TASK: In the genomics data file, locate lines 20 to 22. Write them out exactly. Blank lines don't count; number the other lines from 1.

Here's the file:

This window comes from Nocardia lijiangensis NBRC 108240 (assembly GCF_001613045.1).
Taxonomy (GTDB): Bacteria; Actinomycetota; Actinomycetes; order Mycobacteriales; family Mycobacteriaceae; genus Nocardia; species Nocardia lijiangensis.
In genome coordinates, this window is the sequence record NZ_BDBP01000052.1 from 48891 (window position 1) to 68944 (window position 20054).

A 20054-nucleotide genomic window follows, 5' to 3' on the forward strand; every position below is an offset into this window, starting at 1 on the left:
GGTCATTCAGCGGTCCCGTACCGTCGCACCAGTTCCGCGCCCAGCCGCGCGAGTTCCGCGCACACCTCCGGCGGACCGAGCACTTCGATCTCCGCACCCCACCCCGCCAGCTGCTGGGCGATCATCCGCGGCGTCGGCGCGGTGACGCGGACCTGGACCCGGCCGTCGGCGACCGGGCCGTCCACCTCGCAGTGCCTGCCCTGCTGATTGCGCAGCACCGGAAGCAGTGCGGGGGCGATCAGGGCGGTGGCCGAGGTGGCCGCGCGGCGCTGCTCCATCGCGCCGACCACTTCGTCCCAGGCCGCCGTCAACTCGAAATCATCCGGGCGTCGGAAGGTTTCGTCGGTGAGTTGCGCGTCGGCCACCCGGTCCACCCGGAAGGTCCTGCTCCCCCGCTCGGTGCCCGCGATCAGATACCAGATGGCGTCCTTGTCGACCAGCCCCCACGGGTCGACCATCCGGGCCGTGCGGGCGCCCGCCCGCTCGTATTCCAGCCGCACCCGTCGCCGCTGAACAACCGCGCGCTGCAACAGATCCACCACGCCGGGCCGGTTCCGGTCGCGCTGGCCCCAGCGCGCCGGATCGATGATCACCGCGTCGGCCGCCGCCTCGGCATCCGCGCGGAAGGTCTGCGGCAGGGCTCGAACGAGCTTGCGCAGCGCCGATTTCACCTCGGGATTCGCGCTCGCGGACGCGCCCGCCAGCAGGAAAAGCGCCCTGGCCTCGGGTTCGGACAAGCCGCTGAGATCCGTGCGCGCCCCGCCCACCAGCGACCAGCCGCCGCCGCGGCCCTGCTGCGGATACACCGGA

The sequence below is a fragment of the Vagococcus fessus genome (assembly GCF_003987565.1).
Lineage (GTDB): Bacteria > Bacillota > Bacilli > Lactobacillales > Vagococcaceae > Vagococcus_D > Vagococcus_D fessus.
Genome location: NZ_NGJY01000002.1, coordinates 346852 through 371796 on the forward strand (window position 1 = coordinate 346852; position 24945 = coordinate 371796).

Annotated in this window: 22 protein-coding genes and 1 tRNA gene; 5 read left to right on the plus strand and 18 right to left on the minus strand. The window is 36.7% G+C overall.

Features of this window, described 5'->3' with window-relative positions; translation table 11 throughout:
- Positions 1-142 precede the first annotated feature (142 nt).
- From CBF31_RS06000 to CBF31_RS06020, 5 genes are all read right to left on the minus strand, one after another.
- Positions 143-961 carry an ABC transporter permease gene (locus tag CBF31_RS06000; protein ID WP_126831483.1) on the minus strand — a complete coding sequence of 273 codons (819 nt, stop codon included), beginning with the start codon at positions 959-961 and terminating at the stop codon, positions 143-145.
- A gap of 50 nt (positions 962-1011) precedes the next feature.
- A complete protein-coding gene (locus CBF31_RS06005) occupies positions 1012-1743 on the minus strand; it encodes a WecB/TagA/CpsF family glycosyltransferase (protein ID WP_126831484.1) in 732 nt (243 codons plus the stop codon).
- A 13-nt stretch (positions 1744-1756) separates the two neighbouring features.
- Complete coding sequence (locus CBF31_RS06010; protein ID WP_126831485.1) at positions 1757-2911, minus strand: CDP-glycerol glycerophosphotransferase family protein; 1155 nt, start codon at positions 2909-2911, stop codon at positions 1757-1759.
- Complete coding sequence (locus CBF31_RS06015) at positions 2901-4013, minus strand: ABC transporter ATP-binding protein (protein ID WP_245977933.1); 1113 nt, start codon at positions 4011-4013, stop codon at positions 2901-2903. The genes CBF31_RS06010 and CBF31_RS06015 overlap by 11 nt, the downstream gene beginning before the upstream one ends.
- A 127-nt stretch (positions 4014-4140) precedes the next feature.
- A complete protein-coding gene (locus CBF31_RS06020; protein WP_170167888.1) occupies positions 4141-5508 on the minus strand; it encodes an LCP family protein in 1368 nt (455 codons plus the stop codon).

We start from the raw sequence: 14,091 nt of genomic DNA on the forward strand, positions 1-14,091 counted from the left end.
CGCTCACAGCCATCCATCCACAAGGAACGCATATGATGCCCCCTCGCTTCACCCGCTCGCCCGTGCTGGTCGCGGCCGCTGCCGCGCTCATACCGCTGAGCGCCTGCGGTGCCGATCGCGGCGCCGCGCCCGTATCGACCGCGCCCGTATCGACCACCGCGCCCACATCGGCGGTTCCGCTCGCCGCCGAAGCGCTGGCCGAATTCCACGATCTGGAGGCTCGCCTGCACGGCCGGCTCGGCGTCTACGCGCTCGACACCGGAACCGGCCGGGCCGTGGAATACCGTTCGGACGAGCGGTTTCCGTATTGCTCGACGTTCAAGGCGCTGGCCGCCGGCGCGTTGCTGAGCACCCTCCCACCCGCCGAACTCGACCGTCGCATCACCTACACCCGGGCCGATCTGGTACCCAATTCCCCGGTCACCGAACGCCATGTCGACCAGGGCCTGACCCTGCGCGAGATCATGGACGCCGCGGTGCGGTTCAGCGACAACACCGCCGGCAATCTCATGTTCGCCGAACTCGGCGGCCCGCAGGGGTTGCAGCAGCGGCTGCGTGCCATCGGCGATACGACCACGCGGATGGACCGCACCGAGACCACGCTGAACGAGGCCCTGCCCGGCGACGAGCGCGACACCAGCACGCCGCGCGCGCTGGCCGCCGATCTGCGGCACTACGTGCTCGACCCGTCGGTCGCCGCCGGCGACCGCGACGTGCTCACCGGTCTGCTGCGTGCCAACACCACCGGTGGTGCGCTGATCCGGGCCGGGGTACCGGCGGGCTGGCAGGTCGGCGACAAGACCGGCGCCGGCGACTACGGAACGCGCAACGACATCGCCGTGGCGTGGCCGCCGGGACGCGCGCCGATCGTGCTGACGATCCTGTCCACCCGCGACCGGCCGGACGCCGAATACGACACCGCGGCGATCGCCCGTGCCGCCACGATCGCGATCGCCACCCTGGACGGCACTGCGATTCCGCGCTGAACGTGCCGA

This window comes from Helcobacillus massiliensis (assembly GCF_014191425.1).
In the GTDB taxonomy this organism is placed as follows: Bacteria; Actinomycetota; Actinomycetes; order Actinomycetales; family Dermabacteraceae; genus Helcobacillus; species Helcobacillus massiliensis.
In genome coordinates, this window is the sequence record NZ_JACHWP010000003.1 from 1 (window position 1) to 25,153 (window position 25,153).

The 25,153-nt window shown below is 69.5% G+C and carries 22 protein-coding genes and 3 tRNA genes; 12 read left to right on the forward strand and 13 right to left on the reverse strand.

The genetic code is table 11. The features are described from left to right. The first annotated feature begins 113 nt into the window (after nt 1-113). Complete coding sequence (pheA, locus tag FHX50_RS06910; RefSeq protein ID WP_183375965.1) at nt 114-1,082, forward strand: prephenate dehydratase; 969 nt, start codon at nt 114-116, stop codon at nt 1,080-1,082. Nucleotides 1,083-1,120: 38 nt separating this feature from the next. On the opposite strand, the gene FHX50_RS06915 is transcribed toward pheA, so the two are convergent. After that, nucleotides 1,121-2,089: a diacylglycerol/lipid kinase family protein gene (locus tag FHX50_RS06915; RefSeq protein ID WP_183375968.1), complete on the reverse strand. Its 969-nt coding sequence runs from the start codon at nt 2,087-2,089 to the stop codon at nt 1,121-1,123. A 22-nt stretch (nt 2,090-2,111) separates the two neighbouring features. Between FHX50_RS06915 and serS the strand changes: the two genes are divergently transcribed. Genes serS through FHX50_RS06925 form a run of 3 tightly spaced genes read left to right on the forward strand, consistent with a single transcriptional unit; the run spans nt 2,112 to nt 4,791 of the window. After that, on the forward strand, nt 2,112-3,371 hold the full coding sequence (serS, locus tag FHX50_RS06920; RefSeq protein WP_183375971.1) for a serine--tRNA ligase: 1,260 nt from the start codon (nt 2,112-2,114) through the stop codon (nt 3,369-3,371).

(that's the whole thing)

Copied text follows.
- A complete protein-coding gene (locus CBF31_RS06020; protein WP_170167888.1) occupies positions 4141-5508 on the minus strand; it encodes an LCP family protein in 1368 nt (455 codons plus the stop codon).

We start from the raw sequence: 14,091 nt of genomic DNA on the forward strand, positions 1-14,091 counted from the left end.
CGCTCACAGCCATCCATCCACAAGGAACGCATATGATGCCCCCTCGCTTCACCCGCTCGCCCGTGCTGGTCGCGGCCGCTGCCGCGCTCATACCGCTGAGCGCCTGCGGTGCCGATCGCGGCGCCGCGCCCGTATCGACCGCGCCCGTATCGACCACCGCGCCCACATCGGCGGTTCCGCTCGCCGCCGAAGCGCTGGCCGAATTCCACGATCTGGAGGCTCGCCTGCACGGCCGGCTCGGCGTCTACGCGCTCGACACCGGAACCGGCCGGGCCGTGGAATACCGTTCGGACGAGCGGTTTCCGTATTGCTCGACGTTCAAGGCGCTGGCCGCCGGCGCGTTGCTGAGCACCCTCCCACCCGCCGAACTCGACCGTCGCATCACCTACACCCGGGCCGATCTGGTACCCAATTCCCCGGTCACCGAACGCCATGTCGACCAGGGCCTGACCCTGCGCGAGATCATGGACGCCGCGGTGCGGTTCAGCGACAACACCGCCGGCAATCTCATGTTCGCCGAACTCGGCGGCCCGCAGGGGTTGCAGCAGCGGCTGCGTGCCATCGGCGATACGACCACGCGGATGGACCGCACCGAGACCACGCTGAACGAGGCCCTGCCCGGCGACGAGCGCGACACCAGCACGCCGCGCGCGCTGGCCGCCGATCTGCGGCACTACGTGCTCGACCCGTCGGTCGCCGCCGGCGACCGCGACGTGCTCACCGGTCTGCTGCGTGCCAACACCACCGGTGGTGCGCTGATCCGGGCCGGGGTACCGGCGGGCTGGCAGGTCGGCGACAAGACCGGCGCCGGCGACTACGGAACGCGCAACGACATCGCCGTGGCGTGGCCGCCGGGACGCGCGCCGATCGTGCTGACGATCCTGTCCACCCGCGACCGGCCGGACGCCGAATACGACACCGCGGCGATCGCCCGTGCCGCCACGATCGCGATCGCCACCCTGGACGGCACTGCGATTCCGCGCTGAACGTGCCGA